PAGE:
Balancing its simple, striking form, this home's raw material textures and natural colour palette avoid visual disruption to its lakeside setting

Designer by Lee Turner, Turner Road Architecture

From the building designers:

Project description:

This lean, low profile home sprawls above Lake Karapiro, in the foothills of Maungatautari Mountain, Cambridge.

From the lakeside, the building’s laidback silhouette blends seamlessly into its natural surroundings yet its unique aesthetic commands a second look from passersby.

From the roadside, the home’s unassuming presence is felt differently, favouring subtlety and stealth. 

Our homeowners were moving from the city to enjoy a more peaceful life on the lake, so the design brief was centred on their desire for an easy living, tranquil dwelling that embraced the dramatic water views.

They were looking for a simple, contemporary shape but were keen that the building was still sympathetic to its scenic surrounds. 

The resulting long, low-slung home was constructed with raw textures and materials and a palette of colours drawn from nature, to reflect the hillside backdrop and provide minimal visual disruption to its lakeside environment.

Design features and creative solutions 

Designing the floor plan to run parallel to the lake provides a stunning, North-facing view from every significant vantage point within the home while creating a logical, very liveable flow through the internal spaces.

Bandsawn cedar and textured concrete tilt-slab walls are the focal features of this statement home.

A dramatic decorative panel casts dappled light through the concrete wall gracing the roadside elevation and provides an enticing peek to the lake views beyond.

The vertical cedar battens alongside mimic the height of the window to the South, and backlit LED strip lighting adds drama.

After experiencing the low-slung exterior, walking through the front door, visitors are struck by the contrasting natural light and airiness created by the soaring ceiling within and stunning lake views beyond.

The building compromises three main areas – a guest wing at one end, open plan living/ dining area in the centre and the master bedroom suite at the opposite end.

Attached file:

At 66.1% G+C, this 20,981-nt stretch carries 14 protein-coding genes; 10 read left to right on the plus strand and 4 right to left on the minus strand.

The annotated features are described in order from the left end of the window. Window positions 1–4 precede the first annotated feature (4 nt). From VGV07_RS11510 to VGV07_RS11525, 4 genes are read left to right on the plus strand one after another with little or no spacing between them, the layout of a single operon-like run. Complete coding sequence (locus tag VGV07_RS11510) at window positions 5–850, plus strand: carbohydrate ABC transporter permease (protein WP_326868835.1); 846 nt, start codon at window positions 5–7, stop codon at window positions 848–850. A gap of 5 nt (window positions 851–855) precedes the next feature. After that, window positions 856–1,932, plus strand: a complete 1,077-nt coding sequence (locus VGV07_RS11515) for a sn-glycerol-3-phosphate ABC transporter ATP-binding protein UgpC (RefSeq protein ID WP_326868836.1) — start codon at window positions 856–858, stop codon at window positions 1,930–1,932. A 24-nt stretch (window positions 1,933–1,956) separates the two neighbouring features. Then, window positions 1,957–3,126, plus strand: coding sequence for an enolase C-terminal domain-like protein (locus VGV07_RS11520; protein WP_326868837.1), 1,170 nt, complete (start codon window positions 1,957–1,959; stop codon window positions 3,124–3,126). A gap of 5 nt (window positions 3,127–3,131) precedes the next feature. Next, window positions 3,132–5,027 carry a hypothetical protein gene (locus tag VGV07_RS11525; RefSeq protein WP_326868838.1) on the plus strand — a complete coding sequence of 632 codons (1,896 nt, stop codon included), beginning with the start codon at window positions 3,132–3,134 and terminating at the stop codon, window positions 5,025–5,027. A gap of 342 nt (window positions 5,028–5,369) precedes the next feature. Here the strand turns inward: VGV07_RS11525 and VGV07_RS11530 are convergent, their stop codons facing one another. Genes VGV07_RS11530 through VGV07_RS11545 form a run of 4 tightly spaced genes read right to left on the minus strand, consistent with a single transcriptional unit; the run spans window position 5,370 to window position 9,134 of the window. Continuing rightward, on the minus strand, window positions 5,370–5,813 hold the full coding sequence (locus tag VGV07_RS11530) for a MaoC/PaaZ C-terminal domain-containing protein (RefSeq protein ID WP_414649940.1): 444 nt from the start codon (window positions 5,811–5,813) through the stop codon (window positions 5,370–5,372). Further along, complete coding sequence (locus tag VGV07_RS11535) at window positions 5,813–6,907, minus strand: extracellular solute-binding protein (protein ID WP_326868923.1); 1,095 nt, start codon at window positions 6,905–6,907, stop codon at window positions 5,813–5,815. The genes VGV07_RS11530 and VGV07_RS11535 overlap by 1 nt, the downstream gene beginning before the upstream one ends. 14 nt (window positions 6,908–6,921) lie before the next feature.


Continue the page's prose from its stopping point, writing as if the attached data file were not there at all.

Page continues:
Each area flows into the next, yet the natural division allows space and privacy for the occupants when required.

Sustainable principles were used throughout the design.

Large glass panes to the Northern elevation take advantage of the views but also allow valuable sun into the home during winter months.

Slatted timber and steel sunshades protect from solar gain in summer but are narrow enough not to cause interference during winter.

Other considerations include highly insulated concrete slab walls and ceilings; tilt-panel concrete walls for thermal mass; double glazed argon filled aluminium joinery; and passive ventilation from well-positioned, cedar louvres, windows and doors.

Take a quick video tour of the home.

Credit list

Kitchen designer
Interior design
Pool design
Pro Pools
Dimond Roofing
Window/door joinery
Fairview Cambridge
Bedroom flooring
General heating
Ducted heat pump system; gas fire
Control systems
Jotron Control System; 1000 Series Multi-room AV Systems
Rob May Building
Kitchen manufacturer
Fyfe Kitchens
Wilco Concrete - Concrete Tilt Panel, by Wilco Concrete; Western red cedar
Louvre system
NZ Louvres
Main flooring
American white oak
Escea DS1150
Trends International Design Awards (TIDA) Homes – Runner Up

Designed by: Lee Turner, Turner Road Architecture

Story by: Trendsideas

Photography by: Amanda Aitken

28 Nov, 2021

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